Skip to comments.American Council on Science and Health
Posted on 10/11/2019 7:20:37 AM PDT by grumpygresh
Administrative complexity and failures of pricing, anywhere from 54% to 66%
And while physicians are the most easily squeezed, the waste that they are responsible for is not nearly as high as the waste from market failures, both pharmaceutical and administratively.
(Excerpt) Read more at acsh.org ...
And BTW, the bureaucrats will decide what you should like and what's good for you.
Is this what people want? I have been quite dismayed at the number of conservatives that aren't outraged by this garbage. Healthcare will never have value when it's "free"
the “middlemen” insurance companies are the problem. They are raping the system to death.
Despite paying $17k annually out of pocket for insurance with deductibles averaging $9k, were still denied access to timely care. The ACA is a disaster.
Democrats are evil control freaks
Its the govt regulations and controls preventing a competitive market.
Government creates the rules and regulations that the insurance companies must follow. But the “insurance” companies are really only healthcare managers for government for the most part.
If people paid for most of their healthcare costs, prices would go down, there would be more competition and quality would rise.
I have said for years that “insurance” was never the cost problem. In the 80s & 90s I worked for a non-profit pension and insurance outfit, when everyone was screaming at the big increases in health insurance.
Our health insurance plan was a well administered self-insured plan. Like any health insurance plan we set premiums every year based on what we thought our claims costs would be, our costs to a third-party administrator of claims submissions and disbursements, a reserve for softening a premium increase, a stop loss re-insurance policy for catastrophic claims in a single year, and the cost of administration. These were all just basic insurance costs, there was no “profits”. Our premium increases in those years were in line with the national averages (and we had insured persons nationwide).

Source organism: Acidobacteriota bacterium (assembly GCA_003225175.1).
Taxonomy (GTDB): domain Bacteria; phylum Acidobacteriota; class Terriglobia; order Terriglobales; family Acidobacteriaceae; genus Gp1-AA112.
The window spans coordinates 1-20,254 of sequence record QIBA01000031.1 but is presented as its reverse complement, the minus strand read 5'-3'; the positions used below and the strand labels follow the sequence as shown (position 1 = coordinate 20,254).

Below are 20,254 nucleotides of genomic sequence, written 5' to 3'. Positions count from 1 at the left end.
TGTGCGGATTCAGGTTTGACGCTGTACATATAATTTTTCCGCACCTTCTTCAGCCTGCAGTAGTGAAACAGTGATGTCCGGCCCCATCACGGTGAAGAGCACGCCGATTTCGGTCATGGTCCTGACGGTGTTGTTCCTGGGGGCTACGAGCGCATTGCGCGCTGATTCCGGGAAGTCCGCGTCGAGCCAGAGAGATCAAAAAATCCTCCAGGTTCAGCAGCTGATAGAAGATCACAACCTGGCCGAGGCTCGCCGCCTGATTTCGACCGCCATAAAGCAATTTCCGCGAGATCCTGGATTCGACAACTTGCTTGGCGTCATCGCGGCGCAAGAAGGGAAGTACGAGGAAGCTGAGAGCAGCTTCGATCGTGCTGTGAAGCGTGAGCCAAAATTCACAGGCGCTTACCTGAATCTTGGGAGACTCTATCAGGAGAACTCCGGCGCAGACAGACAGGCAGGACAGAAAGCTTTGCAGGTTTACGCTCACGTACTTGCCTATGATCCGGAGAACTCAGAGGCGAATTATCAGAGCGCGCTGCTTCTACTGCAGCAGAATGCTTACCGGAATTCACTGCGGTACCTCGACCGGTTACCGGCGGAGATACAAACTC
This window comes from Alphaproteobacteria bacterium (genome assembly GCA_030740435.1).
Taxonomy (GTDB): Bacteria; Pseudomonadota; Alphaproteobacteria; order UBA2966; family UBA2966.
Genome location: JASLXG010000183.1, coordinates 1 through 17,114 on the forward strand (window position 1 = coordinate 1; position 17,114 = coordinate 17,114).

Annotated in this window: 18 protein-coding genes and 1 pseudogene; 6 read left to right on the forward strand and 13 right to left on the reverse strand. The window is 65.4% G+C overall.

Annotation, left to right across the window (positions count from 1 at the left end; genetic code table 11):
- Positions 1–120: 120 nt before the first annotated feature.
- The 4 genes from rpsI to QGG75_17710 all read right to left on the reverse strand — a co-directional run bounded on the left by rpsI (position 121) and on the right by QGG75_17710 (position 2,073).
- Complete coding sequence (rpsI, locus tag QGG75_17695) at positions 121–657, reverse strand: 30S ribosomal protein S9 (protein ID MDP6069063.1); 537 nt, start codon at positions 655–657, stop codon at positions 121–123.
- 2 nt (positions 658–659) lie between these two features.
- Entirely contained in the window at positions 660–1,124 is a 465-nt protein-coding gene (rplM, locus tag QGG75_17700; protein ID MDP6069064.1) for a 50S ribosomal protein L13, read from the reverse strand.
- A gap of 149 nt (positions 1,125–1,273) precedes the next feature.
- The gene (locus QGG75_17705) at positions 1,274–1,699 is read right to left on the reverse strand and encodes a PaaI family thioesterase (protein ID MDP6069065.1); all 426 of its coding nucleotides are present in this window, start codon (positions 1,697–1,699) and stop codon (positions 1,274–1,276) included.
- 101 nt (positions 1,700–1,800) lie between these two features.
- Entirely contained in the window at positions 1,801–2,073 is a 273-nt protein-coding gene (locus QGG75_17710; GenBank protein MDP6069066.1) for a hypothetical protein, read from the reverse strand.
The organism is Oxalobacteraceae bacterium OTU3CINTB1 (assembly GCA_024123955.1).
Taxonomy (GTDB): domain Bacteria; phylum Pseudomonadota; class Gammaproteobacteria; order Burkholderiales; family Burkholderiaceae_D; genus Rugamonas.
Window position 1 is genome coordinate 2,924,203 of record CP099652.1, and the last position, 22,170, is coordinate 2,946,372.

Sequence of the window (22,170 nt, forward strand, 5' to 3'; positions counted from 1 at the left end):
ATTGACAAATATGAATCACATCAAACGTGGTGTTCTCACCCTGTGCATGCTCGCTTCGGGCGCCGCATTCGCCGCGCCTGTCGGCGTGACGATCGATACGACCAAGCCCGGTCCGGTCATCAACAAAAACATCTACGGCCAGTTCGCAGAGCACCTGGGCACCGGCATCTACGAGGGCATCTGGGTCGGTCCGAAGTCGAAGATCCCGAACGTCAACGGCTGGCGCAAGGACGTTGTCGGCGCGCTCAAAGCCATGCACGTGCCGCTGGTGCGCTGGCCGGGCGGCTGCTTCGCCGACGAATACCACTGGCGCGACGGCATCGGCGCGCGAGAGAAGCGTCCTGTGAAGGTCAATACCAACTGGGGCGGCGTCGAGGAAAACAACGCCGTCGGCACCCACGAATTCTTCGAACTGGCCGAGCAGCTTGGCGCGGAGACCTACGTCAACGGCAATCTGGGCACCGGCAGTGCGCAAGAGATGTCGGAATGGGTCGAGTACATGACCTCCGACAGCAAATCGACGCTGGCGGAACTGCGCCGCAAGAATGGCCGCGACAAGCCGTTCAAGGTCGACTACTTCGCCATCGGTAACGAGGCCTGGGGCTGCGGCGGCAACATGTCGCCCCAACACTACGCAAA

If our premiums went up, just as when the for-profit insurance sector’s premiums went up, it was never due to increasing insurance “profits”; it was always increasing costs of claims due to increased cost demands from the health care industrial complex.
Meanwhile, driven mostly by the Dims, everyone’s attention was diverted to blaming “the high cost of insurance”, and controlling or subsidizing “insurance”, instead of the true problem - the health care industrial complex. The net result was government programs “insuring” the health care industrial complex got its demands met, without having to cut its costs.
What is needed is to get the consumer in the driver seat on most incidental medical costs, through sizeable health savings accounts and just plain “out of pocket” expemses, and “insurance” limited to just the most catastrophic needs.
In this life you need to take care of your own health and not rely on doctors or the medical establishment
It doesn’t help that hospitals target people with insurance and overcharge them for other people’s unpaid bills. My insurance premiums already pay for everyome elses bills.
We pay tens of thousands of dollars and don’t ever even see a doctor, much less use services for procedures.
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